The habitual nature of mankind to sin has existed since the creation of Adam and Eve in The Book of Genesis. When God had created Adam from the “dust of the ground,” and Eve from the “rib” of Adam, God had bestowed upon them the gift of innocence and a peaceful life. They were told to not eat from the “tree of knowledge of good and evil”; however, Eve was deceived by the serpent leading to the unfaithful act of both Adam and Eve to eat an apple from the forbidden tree. At this moment, their eyes were opened and their innocence expired. God punishes Adam and Eve heavily and so the nature of sinfulness had developed.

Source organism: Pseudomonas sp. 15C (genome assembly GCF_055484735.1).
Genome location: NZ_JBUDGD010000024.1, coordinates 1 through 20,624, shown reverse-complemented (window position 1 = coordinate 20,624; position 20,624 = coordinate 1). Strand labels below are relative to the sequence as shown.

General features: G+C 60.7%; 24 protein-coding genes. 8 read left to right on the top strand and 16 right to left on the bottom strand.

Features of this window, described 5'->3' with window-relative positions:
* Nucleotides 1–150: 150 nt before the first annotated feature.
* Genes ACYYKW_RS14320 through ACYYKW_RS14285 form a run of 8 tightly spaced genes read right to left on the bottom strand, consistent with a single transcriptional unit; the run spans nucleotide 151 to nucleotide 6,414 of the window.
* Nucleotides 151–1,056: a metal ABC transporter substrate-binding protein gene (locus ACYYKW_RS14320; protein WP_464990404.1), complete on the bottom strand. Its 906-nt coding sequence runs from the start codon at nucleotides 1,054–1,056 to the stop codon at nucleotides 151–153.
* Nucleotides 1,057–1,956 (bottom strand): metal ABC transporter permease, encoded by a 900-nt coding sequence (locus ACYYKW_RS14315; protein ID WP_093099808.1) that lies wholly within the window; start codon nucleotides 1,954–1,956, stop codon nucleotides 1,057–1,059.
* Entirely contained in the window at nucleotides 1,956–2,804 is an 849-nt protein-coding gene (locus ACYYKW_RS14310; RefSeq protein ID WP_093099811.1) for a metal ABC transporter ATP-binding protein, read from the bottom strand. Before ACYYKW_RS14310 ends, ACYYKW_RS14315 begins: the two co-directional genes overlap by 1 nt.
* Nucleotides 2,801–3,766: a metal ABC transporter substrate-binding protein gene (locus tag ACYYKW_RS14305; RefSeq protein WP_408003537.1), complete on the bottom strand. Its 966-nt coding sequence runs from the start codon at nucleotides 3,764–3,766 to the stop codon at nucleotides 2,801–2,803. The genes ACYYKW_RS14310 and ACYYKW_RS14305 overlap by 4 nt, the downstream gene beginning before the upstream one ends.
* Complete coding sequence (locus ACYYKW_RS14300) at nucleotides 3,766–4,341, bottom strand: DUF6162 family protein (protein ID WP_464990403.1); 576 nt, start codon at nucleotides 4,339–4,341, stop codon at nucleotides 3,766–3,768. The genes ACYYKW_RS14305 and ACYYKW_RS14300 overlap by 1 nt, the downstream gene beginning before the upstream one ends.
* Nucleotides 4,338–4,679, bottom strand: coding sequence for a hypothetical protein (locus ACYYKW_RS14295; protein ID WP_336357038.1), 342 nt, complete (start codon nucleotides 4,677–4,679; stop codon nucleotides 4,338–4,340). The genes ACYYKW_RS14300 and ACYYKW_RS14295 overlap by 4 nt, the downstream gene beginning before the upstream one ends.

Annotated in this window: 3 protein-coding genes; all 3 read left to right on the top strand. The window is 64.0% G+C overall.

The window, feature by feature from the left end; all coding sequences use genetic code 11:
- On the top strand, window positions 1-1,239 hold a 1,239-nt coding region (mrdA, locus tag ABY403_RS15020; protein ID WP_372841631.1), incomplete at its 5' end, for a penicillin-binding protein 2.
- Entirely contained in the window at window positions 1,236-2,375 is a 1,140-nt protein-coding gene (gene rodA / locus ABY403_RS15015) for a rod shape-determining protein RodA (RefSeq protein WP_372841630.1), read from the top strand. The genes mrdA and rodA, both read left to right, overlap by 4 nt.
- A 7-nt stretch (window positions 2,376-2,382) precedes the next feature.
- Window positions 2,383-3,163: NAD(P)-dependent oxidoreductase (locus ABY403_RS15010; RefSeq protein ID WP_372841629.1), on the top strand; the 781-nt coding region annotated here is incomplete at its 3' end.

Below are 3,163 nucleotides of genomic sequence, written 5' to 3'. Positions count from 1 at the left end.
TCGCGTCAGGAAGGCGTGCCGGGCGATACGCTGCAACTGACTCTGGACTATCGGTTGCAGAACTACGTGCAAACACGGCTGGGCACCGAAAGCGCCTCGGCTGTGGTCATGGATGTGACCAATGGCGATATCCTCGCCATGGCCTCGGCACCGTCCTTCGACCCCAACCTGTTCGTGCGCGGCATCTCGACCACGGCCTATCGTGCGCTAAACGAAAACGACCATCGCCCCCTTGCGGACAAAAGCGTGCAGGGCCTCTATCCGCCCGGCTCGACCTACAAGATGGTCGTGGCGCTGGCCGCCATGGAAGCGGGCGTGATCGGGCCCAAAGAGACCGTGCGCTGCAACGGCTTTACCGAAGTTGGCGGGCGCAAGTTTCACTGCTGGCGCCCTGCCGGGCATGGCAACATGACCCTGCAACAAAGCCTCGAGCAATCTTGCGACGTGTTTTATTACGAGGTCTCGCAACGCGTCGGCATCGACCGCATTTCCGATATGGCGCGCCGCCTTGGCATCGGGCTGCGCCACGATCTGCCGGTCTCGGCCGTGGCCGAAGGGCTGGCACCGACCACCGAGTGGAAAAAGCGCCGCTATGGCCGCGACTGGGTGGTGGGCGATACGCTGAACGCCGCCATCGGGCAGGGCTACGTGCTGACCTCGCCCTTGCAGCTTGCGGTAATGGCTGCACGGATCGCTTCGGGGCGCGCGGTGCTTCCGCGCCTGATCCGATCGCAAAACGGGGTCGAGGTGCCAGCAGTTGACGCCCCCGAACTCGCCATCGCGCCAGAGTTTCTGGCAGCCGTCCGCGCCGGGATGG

This theme of the loss of innocence has resonated throughout American literature, especially in the novel The Scarlet Letter. After Hester and Arthur Dimmesdale’s sin of adultery, Hester loses her innocence and had an illegitimate child named Pearl. Pearl then transforms into a symbol of Hester and Arthur’s sinful love affair, and so Hester’s eyes are opened up to experience the evils and corruption of the Puritan society in which she lives in. Arthur is also greatly affected by his sin of adultery as he endures self-torture and guilt due to his loss of innocence. Other examples of the loss of innocence in American literature are in “Hamlet” with King Claudius and Queen Gertrude and “Age of Innocence” with Archer Newland and Ellen Olenska. In “Hamlet” King Claudius and Queen Gertrude lose their innocence as they both marry quickly after King Hamlet’s death. In “Age of Innocence” the relationship between Archer and Ellen is a symbol of loss of innocence as Archer and Ellen have an extramarital relationship behind May’s back. The motif of sinfulness aids readers in understanding a character’s true personality and is very prevalent throughout many American literature novels and plays.